Marginal Abatement Cost Curves


A marginal abatement cost curve, or MACC for short, provides a government or institution a graphically prioritized list of greenhouse gas (GHG) reduction measures. Here is a MACC that I developed for the three combined campuses of the University of Washington in Seattle, Bothell and Tacoma, Washington:


This MACC compares the GHG emissions reductions and costs for 36 different measures that UW was considering. The width of each bar is proportional to the annual GHG reduction the measure achieves in the chosen target year - in this case, calendar year 2035. The GHG reduction is expressed in units of metric tons of carbon dioxide equivalent (tCO2e). The wider the bar, the greater the GHG reduction achieved in the target year.

The height of each bar is proportional to the cost per unit of GHG reduced. In UW's MACC, those values are expressed in units of $/tCO2e. These values are calculated in a somewhat more complex way than the target-year GHG reduction. The costs are discounted and summed over a specified period of time, usually from the present to the end of the measure life. The measure life might be very short, say 5 years, for administrative actions like a purchasing policy; or can be very long, say 60 years, for investments in permanent infrastructure like a district heating system. The greenhouse gas reductions are summed over the same period of time. So the ratio (the marginal abatement cost) is the present value of all the GHG reductions during the measure life.

Some bars have negative heights (falling below the horizontal axis), meaning that the GHG reduction actually saves money. Most governments or institutions will discover several of these: they are usually energy efficiency measures that save money by reducing fuel or electricity purchases. I am always asked, Why haven't these been done yet, if they save money? The three most common reasons are: because the payback time is too long, because the savings accrue to a different budgetary account than the initial investment, or because the recipient of the energy savings is not the same party who has to make the initial investment.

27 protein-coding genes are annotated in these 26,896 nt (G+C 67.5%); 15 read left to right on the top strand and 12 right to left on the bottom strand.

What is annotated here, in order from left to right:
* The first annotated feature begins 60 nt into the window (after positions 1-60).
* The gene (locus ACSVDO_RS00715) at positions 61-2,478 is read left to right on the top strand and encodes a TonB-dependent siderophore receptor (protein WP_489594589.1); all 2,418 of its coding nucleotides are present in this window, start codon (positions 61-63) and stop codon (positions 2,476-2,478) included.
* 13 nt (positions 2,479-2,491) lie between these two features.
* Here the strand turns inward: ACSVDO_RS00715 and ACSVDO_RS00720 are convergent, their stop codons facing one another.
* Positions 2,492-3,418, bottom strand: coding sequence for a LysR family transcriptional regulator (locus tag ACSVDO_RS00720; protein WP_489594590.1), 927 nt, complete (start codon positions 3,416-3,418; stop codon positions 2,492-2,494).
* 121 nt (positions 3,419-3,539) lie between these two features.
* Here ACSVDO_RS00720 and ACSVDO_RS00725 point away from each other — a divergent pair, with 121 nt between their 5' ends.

The first step in creating a MACC is to brainstorm GHG reduction measures. That's a "soft" process and the chosen set of GHG reduction measures will vary widely in nature and scale. Usually, quite a few of the measures interact with each other, meaning that their respective GHG reductions (the widths of the bars) can't be simply added to each other, but need to be corrected first. There are three basic kinds of interaction:

  1. Enablers: Measure A enables Measure B. For example Measure A might be all energy efficiency improvements identified by a building retrocommissioning program, and Measure B might be energy efficiency achieved through thermostat retrofits. In this case, all reductions due to Measure A that accrue to Measure B must be subtracted from Measure A.

  2. Overlap: A portion of Measure A is identical to a portion of Measure B. For example, Measure A might be an across-the-board loosening of building temperature policy, while Measure B is a deeper, night setback only. In this case, the reductions associated with the overlapping portion must be distributed between Measure A and Measure B with any method the analyst chooses. In the example, the portion of the night-setback that is equal to the loosened thermostat range needs to be distributed between the two measures.

  3. Shared domain: Measure A and B are technologically non-overlapping, but act on the same source of GHG emissions. For example, Measure A might improve the fuel-efficiency of a vehicle fleet, and Measure B replaces the fleet's diesel fuel with B20 biofuel. In these cases, the interaction can be calculated with a slightly more complicated formula described in detail in the writeup on "Interaction of Emission Reduction Mechanisms" you can find on my tools page.

Once an institution has created a MACC, they often decide to bundle certain selections of measures together, or will decide to skip some measures based on qualitative factors that are not part of the marginal abatement cost analysis. For this reason I rarely attempt the grueling task of calculating all overlaps for the entire set of analyzed measures, but instead calculate overlaps on a case-by-case basis, once the client is done with the basic curve and needs to consider competing approaches to implementation.


There are other ways to display the results of marginal abatement cost analysis. Here is one that Stockholm Environment Institute conceived together with King County a few years ago, and that I then implemented for their 2015 Strategic Climate Action Plan:

King County MACC

In this graphic, the GHG reduction is proportional to the bubble area, and bubbles that float higher on the vertical axis have a higher abatement cost. This format provided two advantages to the County: first, it allowed for a third dimension to be plotted on the horizontal axis (policy influence); second, it allowed for nearly three orders of magnitude range in the scale of proposed reduction measures (since the diameter of a bubble increases only as the square root of its area).